We wrote a post last year titled “Is Snapchat Safe for 10, 11 and 12 Year Olds?”
Official age limit aside, our conclusion in that post was, “if you are allowing a tween to download and use Snapchat, you are trusting that she is mature enough to keep herself safe from predators and cyberbullies, and to stick to age appropriate behavior.” While it wasn’t the topic of that post, the same goes for 13 and 14-year olds.
We stick by that conclusion for the most part, but we were struck by a comment left by a reader under that post, which you can read below (emphasis added):
“My parents still won’t let me get it. I am 13 and I never get in trouble. They don’t understand how much I don’t get included into [because] nobody uses text messages anymore. I just hope they understand how much I get picked on at school for being the only one in the whole grade without it. And to be honest everyone just uses it to text and connect with people it would be weird to just randomly text.”
We’ll be the first to say that “everybody else is doing it” is never enough reason for parents to say yes to something. However, we acknowledge that the pressure is on this girl’s parents to do just that. If as this girl asserts, she is the only one in her group of friends who is not using Snapchat, her parents have put her in an unfortunate situation.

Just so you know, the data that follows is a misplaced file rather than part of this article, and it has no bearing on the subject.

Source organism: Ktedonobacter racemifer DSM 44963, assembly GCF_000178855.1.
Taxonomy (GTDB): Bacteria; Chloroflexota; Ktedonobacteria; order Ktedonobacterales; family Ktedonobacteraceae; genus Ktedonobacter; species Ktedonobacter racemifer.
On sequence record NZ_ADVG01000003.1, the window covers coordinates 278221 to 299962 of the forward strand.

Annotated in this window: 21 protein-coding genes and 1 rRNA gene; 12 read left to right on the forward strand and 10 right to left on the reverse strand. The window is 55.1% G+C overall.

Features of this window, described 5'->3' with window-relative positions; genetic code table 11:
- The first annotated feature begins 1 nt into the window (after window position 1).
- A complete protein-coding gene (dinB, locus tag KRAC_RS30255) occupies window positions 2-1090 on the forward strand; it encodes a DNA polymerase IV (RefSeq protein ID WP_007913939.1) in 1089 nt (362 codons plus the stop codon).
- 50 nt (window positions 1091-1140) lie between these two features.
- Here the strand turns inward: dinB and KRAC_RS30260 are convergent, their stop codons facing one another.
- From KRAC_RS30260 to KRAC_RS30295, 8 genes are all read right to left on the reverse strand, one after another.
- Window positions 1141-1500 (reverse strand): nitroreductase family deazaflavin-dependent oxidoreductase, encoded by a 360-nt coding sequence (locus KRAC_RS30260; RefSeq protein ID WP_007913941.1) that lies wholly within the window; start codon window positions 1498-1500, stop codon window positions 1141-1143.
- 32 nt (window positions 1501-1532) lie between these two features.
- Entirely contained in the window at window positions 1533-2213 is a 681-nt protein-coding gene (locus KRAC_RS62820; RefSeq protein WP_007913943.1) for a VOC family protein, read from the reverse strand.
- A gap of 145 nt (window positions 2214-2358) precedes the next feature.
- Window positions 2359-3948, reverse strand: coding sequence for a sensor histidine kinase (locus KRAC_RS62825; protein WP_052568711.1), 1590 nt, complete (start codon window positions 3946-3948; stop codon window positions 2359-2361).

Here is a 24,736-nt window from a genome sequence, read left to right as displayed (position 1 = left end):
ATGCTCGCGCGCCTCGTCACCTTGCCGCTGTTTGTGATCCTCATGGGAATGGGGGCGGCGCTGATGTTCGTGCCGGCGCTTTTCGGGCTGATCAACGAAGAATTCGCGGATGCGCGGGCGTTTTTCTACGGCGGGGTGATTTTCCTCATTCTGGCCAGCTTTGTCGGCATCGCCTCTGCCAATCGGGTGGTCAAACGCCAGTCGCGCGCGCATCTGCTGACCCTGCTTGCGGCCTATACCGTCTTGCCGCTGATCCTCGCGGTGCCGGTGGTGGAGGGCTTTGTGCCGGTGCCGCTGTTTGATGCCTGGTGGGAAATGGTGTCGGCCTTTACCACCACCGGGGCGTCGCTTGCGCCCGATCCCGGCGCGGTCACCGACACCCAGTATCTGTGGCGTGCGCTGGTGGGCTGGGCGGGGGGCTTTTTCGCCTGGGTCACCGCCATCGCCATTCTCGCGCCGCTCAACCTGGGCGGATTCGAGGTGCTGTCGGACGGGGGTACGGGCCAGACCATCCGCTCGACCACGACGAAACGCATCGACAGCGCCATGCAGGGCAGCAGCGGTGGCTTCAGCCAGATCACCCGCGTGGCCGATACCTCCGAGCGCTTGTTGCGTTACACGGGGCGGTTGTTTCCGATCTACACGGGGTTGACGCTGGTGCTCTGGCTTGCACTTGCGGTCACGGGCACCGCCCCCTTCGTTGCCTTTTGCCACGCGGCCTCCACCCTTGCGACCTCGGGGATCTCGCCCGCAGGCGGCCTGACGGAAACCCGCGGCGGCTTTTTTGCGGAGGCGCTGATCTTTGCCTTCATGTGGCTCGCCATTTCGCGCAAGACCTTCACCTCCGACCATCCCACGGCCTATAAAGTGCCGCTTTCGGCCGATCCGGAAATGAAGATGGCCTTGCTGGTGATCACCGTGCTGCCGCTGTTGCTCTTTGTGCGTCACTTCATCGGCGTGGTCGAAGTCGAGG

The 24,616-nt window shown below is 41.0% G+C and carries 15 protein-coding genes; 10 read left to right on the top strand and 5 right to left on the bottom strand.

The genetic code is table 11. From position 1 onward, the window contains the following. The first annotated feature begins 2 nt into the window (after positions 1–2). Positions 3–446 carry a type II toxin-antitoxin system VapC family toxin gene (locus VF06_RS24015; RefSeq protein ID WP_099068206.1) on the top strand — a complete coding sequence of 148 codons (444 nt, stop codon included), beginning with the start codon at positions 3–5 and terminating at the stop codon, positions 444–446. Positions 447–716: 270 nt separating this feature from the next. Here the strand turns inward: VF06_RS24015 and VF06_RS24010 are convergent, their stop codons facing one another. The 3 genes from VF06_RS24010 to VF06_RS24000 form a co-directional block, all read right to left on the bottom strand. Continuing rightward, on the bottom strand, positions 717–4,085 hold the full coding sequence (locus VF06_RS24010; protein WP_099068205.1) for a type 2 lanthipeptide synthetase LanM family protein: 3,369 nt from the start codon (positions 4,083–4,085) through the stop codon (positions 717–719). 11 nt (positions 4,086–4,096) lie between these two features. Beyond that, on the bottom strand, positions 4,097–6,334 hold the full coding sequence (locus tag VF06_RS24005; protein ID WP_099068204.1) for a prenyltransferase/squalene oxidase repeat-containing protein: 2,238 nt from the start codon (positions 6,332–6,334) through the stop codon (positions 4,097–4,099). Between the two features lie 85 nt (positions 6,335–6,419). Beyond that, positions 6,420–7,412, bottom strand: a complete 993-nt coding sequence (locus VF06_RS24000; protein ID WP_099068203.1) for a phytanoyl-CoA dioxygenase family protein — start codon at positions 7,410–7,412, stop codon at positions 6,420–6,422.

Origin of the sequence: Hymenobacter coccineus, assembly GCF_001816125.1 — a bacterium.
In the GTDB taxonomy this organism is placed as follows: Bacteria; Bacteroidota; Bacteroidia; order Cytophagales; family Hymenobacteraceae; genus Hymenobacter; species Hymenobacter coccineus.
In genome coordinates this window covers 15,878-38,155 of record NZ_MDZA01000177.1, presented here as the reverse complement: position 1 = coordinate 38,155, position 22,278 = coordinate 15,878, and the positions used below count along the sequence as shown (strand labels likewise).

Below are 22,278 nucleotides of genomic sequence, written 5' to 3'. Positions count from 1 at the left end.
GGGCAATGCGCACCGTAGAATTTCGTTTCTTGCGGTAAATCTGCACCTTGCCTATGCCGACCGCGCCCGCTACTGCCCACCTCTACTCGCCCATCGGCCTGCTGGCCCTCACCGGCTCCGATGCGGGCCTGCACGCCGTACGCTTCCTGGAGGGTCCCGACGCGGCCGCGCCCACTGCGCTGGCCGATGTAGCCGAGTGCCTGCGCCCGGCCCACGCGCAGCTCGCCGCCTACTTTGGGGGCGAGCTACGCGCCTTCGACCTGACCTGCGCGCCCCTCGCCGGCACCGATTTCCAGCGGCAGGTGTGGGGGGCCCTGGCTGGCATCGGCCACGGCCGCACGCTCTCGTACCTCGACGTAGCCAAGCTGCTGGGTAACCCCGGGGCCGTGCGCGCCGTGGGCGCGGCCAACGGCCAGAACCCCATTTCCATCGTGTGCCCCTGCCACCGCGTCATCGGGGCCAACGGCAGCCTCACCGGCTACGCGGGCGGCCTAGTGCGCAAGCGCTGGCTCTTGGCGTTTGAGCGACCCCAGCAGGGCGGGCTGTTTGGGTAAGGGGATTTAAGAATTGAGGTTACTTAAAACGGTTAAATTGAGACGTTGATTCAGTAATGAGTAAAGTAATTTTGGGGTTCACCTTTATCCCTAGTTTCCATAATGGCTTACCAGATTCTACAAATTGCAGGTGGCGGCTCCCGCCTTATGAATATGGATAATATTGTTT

From what we’ve seen, there are groups of 8th graders where every kid has a smartphone and is using Snapchat. We have no doubt that some of them are using it inappropriately, and there is no foolproof way for parents to guard against an impromptu gaffe.
If this girl is as responsible as she says she is (we admit there’s no way of knowing that), we’d encourage the parents to let her use Snapchat.
That isn’t the end of our advice. Saying, “Yes” is just the beginning of parenting with respect to Snapchat, or any other social network or app.
Lay out firm guidelines: Be very specific as to what kind of behavior is appropriate. Sexting is never okay. Neither is cyberbullying. Talk about how she should react when she sees a friend being cyberbullied. Talk about which types of friend requests she should accept. Tell her to treat every post as if it’s public and permanent.
Agree what will happen if she violates the rules: If she runs afoul of your guidelines, will she lose her Snapchat privileges? Her phone? Spell it out beforehand, but try not to put her in a position where she will be reluctant to come to you with problems.
Monitor activity: You won’t be able to monitor all of her Snapchat activity. You should be able to get a good idea of how she’s using the app if you talk to her about it often, and you should.
Do some research: There is plenty of content on the web about how teens are actually using Snapchat. By learning a little about Snapchat, you can greatly increase the meaning in the conversations you have with your teen.
Smartphones are definitely here to stay, and Snapchat looks like it is as well. Saying yes to Snapchat can increase your parenting workload an your stress level, but at some point it is the right thing to do.
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